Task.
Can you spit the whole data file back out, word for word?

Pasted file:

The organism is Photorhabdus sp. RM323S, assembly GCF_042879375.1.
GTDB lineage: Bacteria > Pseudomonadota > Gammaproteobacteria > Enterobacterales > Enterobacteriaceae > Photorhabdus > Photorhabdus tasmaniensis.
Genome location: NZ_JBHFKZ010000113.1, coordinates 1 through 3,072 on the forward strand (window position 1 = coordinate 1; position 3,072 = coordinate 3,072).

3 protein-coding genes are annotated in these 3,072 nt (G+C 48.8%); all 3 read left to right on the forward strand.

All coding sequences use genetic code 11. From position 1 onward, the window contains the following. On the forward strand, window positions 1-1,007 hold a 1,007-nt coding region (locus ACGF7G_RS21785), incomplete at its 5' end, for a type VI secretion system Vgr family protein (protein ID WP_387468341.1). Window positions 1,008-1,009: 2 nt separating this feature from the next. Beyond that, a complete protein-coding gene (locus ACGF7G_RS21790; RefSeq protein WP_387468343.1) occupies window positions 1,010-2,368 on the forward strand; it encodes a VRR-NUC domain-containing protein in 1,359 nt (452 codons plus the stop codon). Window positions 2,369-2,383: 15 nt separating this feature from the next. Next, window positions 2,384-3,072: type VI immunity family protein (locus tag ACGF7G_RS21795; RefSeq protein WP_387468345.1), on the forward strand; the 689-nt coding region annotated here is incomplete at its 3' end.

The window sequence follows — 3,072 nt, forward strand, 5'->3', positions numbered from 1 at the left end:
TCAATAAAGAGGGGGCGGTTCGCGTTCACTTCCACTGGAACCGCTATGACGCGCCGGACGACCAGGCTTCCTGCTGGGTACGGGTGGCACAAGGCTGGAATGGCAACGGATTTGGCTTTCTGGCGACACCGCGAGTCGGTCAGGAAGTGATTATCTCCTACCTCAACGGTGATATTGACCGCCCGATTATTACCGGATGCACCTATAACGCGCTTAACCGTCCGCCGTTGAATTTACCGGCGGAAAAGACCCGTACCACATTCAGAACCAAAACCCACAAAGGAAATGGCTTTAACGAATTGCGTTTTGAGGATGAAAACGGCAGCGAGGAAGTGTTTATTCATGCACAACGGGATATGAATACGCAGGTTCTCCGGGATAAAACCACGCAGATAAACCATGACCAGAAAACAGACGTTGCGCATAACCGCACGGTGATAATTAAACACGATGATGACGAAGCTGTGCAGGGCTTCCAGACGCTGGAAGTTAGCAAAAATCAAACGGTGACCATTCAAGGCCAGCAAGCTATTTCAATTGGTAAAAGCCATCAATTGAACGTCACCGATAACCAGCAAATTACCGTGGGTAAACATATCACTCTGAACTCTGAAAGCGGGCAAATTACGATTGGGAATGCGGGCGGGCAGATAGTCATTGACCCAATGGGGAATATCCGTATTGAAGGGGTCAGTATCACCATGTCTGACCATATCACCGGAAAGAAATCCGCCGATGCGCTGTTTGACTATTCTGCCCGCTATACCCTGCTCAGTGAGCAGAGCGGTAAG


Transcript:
The organism is Photorhabdus sp. RM323S, assembly GCF_042879375.1.
GTDB lineage: Bacteria > Pseudomonadota > Gammaproteobacteria > Enterobacterales > Enterobacteriaceae > Photorhabdus > Photorhabdus tasmaniensis.
Genome location: NZ_JBHFKZ010000113.1, coordinates 1 through 3,072 on the forward strand (window position 1 = coordinate 1; position 3,072 = coordinate 3,072).

3 protein-coding genes are annotated in these 3,072 nt (G+C 48.8%); all 3 read left to right on the forward strand.

All coding sequences use genetic code 11. From position 1 onward, the window contains the following. On the forward strand, window positions 1-1,007 hold a 1,007-nt coding region (locus ACGF7G_RS21785), incomplete at its 5' end, for a type VI secretion system Vgr family protein (protein ID WP_387468341.1). Window positions 1,008-1,009: 2 nt separating this feature from the next. Beyond that, a complete protein-coding gene (locus ACGF7G_RS21790; RefSeq protein WP_387468343.1) occupies window positions 1,010-2,368 on the forward strand; it encodes a VRR-NUC domain-containing protein in 1,359 nt (452 codons plus the stop codon). Window positions 2,369-2,383: 15 nt separating this feature from the next. Next, window positions 2,384-3,072: type VI immunity family protein (locus tag ACGF7G_RS21795; RefSeq protein WP_387468345.1), on the forward strand; the 689-nt coding region annotated here is incomplete at its 3' end.

The window sequence follows — 3,072 nt, forward strand, 5'->3', positions numbered from 1 at the left end:
TCAATAAAGAGGGGGCGGTTCGCGTTCACTTCCACTGGAACCGCTATGACGCGCCGGACGACCAGGCTTCCTGCTGGGTACGGGTGGCACAAGGCTGGAATGGCAACGGATTTGGCTTTCTGGCGACACCGCGAGTCGGTCAGGAAGTGATTATCTCCTACCTCAACGGTGATATTGACCGCCCGATTATTACCGGATGCACCTATAACGCGCTTAACCGTCCGCCGTTGAATTTACCGGCGGAAAAGACCCGTACCACATTCAGAACCAAAACCCACAAAGGAAATGGCTTTAACGAATTGCGTTTTGAGGATGAAAACGGCAGCGAGGAAGTGTTTATTCATGCACAACGGGATATGAATACGCAGGTTCTCCGGGATAAAACCACGCAGATAAACCATGACCAGAAAACAGACGTTGCGCATAACCGCACGGTGATAATTAAACACGATGATGACGAAGCTGTGCAGGGCTTCCAGACGCTGGAAGTTAGCAAAAATCAAACGGTGACCATTCAAGGCCAGCAAGCTATTTCAATTGGTAAAAGCCATCAATTGAACGTCACCGATAACCAGCAAATTACCGTGGGTAAACATATCACTCTGAACTCTGAAAGCGGGCAAATTACGATTGGGAATGCGGGCGGGCAGATAGTCATTGACCCAATGGGGAATATCCGTATTGAAGGGGTCAGTATCACCATGTCTGACCATATCACCGGAAAGAAATCCGCCGATGCGCTGTTTGACTATTCTGCCCGCTATACCCTGCTCAGTGAGCAGAGCGGTAAG